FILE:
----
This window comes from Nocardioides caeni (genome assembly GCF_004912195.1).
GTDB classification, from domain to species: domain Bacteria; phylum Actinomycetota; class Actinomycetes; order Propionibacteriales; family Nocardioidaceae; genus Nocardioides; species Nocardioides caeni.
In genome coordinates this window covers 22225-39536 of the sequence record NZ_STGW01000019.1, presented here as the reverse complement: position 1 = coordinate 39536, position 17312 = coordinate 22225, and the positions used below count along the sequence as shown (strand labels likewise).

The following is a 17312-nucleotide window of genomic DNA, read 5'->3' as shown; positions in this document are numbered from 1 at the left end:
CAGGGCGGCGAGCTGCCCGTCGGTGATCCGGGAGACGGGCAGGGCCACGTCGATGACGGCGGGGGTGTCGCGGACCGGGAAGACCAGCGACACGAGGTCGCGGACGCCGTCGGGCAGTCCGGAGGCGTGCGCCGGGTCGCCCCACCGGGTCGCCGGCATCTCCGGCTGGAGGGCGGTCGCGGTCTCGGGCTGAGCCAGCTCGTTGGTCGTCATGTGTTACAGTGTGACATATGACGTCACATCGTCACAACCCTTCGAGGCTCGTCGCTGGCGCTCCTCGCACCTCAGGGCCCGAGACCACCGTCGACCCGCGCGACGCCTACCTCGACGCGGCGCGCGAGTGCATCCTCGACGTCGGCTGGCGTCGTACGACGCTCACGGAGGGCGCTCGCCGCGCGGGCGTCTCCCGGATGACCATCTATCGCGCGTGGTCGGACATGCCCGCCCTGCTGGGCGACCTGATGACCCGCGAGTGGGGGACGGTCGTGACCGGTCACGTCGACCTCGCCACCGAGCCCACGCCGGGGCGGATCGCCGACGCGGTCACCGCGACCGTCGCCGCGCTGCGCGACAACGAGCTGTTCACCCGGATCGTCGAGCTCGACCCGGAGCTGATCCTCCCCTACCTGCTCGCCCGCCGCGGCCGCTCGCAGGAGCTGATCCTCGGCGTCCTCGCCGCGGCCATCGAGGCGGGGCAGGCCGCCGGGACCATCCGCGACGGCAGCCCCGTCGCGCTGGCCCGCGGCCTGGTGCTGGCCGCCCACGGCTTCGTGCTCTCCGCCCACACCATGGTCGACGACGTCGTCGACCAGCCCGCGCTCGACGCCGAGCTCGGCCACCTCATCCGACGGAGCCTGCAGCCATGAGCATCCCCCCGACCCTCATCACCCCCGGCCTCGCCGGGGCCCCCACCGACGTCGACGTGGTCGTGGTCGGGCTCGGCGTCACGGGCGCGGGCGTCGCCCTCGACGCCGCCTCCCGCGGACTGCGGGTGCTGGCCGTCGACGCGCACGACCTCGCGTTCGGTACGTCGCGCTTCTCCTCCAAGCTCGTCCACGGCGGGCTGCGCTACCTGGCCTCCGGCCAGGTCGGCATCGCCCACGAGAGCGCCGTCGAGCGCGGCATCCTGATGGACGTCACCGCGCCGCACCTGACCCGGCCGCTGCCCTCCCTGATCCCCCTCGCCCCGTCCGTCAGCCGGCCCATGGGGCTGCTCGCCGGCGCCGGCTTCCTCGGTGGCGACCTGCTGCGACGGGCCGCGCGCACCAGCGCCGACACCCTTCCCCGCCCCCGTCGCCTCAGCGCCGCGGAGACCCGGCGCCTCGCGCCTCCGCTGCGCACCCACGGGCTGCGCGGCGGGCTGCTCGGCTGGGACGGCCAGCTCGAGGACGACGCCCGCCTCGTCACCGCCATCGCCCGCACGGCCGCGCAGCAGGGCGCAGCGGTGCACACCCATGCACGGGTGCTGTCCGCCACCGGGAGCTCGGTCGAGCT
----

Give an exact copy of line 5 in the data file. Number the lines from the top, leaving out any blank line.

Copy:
CAGGGCGGCGAGCTGCCCGTCGGTGATCCGGGAGACGGGCAGGGCCACGTCGATGACGGCGGGGGTGTCGCGGACCGGGAAGACCAGCGACACGAGGTCGCGGACGCCGTCGGGCAGTCCGGAGGCGTGCGCCGGGTCGCCCCACCGGGTCGCCGGCATCTCCGGCTGGAGGGCGGTCGCGGTCTCGGGCTGAGCCAGCTCGTTGGTCGTCATGTGTTACAGTGTGACATATGACGTCACATCGTCACAACCCTTCGAGGCTCGTCGCTGGCGCTCCTCGCACCTCAGGGCCCGAGACCACCGTCGACCCGCGCGACGCCTACCTCGACGCGGCGCGCGAGTGCATCCTCGACGTCGGCTGGCGTCGTACGACGCTCACGGAGGGCGCTCGCCGCGCGGGCGTCTCCCGGATGACCATCTATCGCGCGTGGTCGGACATGCCCGCCCTGCTGGGCGACCTGATGACCCGCGAGTGGGGGACGGTCGTGACCGGTCACGTCGACCTCGCCACCGAGCCCACGCCGGGGCGGATCGCCGACGCGGTCACCGCGACCGTCGCCGCGCTGCGCGACAACGAGCTGTTCACCCGGATCGTCGAGCTCGACCCGGAGCTGATCCTCCCCTACCTGCTCGCCCGCCGCGGCCGCTCGCAGGAGCTGATCCTCGGCGTCCTCGCCGCGGCCATCGAGGCGGGGCAGGCCGCCGGGACCATCCGCGACGGCAGCCCCGTCGCGCTGGCCCGCGGCCTGGTGCTGGCCGCCCACGGCTTCGTGCTCTCCGCCCACACCATGGTCGACGACGTCGTCGACCAGCCCGCGCTCGACGCCGAGCTCGGCCACCTCATCCGACGGAGCCTGCAGCCATGAGCATCCCCCCGACCCTCATCACCCCCGGCCTCGCCGGGGCCCCCACCGACGTCGACGTGGTCGTGGTCGGGCTCGGCGTCACGGGCGCGGGCGTCGCCCTCGACGCCGCCTCCCGCGGACTGCGGGTGCTGGCCGTCGACGCGCACGACCTCGCGTTCGGTACGTCGCGCTTCTCCTCCAAGCTCGTCCACGGCGGGCTGCGCTACCTGGCCTCCGGCCAGGTCGGCATCGCCCACGAGAGCGCCGTCGAGCGCGGCATCCTGATGGACGTCACCGCGCCGCACCTGACCCGGCCGCTGCCCTCCCTGATCCCCCTCGCCCCGTCCGTCAGCCGGCCCATGGGGCTGCTCGCCGGCGCCGGCTTCCTCGGTGGCGACCTGCTGCGACGGGCCGCGCGCACCAGCGCCGACACCCTTCCCCGCCCCCGTCGCCTCAGCGCCGCGGAGACCCGGCGCCTCGCGCCTCCGCTGCGCACCCACGGGCTGCGCGGCGGGCTGCTCGGCTGGGACGGCCAGCTCGAGGACGACGCCCGCCTCGTCACCGCCATCGCCCGCACGGCCGCGCAGCAGGGCGCAGCGGTGCACACCCATGCACGGGTGCTGTCCGCCACCGGGAGCTCGGTCGAGCT